Tuesday, January 30, 2007

Paris Customer Roundtable

OK, I've put EuroDisney behind me now. How did I manage to do that? Well, a bunch of us moved down to Paris for the rest of the week to meet with our staff in the Paris office and to host a customer roundtable. The sights, the food and the customer roundtable were totally awesome! About a dozen of us went out for dinner our first night in Paris at Roger le Grenouille. Billy Bosworth ate two orders of profitorolles for dessert - the food was that incredible. What a relief from that EuroDisney slop.

On Friday we hosted a number of customers at the Hôtel le Crillon which is arguably the best hotel in Paris. It is located on the Place de la Concorde. The hotel's neighbors include the U.S. Embassy directly next door, the Louvre and it is a stones throw from the Tour Eiffel, Arc de Triomphe, Notre-Dame, Musée d'Orsay and my personal favorite, the Musée Marmottan. Our meeting room overlooked the Place de la Concorde. We were waited on by butlers all day long and all got to enjoy a wonderful four course lunch with both red and white wine pairings. Our Paris office sure knows how to host customers! In some ways the Crillon reminded me of the Fairmont San Francisco. Why? The charter for the League of Nations - the predecesor to the United Nations - was discussed at the Fairmont. The terms of the armistace of World War I were discussed in the meeting rooms we were in at the Crillon. OK, end of history lesson. What did we learn?

Of course, all the customers in attendance had deployed Active Directory already. An interesting note was that one of the customers had literally just finished his upgrade from NT4! So for folks who think everyone has migrated off of NT4 think again. All of the customers were also great examples of heterogenity. Not only did they have AD/Windows but each one of them had Unix, Linux, mainframes (RACF) and mid-range AS/400s. You can imagine the problems they have with forgotten passwords...

  • One customer had reports showing 60% of their calls were for password resets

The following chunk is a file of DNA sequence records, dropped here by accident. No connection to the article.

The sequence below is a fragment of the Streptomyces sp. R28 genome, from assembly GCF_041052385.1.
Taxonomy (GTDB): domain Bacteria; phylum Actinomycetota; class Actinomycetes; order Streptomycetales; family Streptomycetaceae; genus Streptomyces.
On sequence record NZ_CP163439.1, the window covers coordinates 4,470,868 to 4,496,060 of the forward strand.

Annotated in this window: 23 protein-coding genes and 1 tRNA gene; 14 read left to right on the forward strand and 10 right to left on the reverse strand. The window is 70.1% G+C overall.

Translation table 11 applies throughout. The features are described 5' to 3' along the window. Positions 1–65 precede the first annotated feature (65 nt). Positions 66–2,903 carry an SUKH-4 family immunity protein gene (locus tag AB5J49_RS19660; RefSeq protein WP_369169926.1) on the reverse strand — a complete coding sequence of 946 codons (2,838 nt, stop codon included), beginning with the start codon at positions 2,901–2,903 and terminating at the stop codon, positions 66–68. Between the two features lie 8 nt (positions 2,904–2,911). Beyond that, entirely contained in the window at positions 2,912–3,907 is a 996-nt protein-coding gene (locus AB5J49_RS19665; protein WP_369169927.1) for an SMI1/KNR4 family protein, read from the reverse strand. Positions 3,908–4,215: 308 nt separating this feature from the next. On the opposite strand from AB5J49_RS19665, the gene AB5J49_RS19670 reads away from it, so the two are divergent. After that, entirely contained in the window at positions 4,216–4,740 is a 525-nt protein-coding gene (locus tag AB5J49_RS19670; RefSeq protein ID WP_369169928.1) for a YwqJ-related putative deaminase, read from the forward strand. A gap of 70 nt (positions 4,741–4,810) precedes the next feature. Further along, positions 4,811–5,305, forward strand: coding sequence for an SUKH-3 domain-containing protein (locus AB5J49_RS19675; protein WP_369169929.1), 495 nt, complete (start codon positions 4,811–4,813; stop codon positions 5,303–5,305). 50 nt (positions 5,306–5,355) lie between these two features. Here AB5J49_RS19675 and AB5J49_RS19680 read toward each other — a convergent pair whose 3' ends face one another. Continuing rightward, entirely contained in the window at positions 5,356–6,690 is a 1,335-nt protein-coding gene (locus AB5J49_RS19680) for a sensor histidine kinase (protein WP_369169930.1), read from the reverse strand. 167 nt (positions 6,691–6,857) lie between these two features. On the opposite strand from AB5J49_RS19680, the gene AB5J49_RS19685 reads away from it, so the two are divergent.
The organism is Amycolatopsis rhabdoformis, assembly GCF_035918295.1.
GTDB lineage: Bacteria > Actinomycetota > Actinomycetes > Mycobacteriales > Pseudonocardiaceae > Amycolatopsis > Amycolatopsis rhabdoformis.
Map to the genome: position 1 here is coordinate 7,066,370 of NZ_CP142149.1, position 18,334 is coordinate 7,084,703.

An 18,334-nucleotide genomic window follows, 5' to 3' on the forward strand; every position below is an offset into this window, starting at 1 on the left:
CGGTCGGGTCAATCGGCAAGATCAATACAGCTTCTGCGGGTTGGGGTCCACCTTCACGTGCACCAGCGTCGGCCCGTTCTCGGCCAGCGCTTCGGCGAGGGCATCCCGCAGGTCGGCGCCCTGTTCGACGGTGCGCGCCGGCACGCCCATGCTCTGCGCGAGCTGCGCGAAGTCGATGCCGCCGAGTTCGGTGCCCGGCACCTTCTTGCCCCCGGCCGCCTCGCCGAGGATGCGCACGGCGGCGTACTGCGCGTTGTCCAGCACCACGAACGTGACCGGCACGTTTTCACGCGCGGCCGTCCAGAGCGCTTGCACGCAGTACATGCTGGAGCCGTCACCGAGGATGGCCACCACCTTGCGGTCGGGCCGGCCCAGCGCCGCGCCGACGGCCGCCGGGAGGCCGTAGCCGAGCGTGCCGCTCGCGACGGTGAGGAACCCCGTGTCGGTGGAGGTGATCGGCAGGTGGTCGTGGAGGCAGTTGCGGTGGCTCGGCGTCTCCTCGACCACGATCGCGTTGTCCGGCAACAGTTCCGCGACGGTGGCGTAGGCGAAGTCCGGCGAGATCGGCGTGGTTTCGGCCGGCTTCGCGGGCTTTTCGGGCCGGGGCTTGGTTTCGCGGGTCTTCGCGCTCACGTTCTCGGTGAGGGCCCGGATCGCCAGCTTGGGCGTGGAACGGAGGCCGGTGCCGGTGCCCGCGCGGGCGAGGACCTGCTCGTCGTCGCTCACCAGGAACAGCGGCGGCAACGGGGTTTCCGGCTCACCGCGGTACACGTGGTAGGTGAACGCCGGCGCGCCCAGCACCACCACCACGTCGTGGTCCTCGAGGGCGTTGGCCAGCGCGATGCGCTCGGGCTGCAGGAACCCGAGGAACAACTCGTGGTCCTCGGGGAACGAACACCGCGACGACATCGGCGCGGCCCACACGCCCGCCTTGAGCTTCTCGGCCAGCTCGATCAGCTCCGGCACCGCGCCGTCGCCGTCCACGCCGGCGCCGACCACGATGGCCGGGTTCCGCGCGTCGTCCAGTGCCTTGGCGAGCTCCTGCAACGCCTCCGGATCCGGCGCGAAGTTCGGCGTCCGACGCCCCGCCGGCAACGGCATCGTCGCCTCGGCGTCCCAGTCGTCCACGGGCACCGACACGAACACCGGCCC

• Another customer has an outsourced help desk that charges €10 per call - about $13.50!
  • In September, when most employees come back from their summer vacation they average 4,000 calls per week
  • At one organization it takes 8-10 hours to get a password reset so they see a big spike in calls to the helpdesk on Friday's. I wonder why? Apparently employees are deliberately locking themselves out.
There was no need to debate the ROI of self-service password reset with these customers. QED.

I think the other area that we had really interesting discussion around was two-factor authentication. Each one of the customers was using RSA tokens for remote access to their networks. Each one of the customers was very unhappy with the both the up-front and annual maintenance costs to maintain those RSA tokens. It leads me to think about a couple of things:

  • How sticky are those RSA tokens? Will a customer actually begin to swap those tokens out for lower cost but similiar capability tokens from ActiveIdentity, Entrust or whomever? Or, do they just use those other vendors as a bargaining chip with RSA to get a better deal on acquisition and on-going maintenance fees? In other words, will they really switch out the RSA tokens?
  • What are the migration requirements for switching from one token manufacturer to another? Quest has had a history of building good migration products. Is this an opportunity for us? It wouldn't be if customers didn't actually migrate off of RSA and they simply used the other token vendors as leverage for a better deal with RSA.

So, if your company has RSA tokens let me know how you are handling this issue. Are you migrating to another token? Or, are you simply beating down RSA's pricing? Drop me a line or post a comment.

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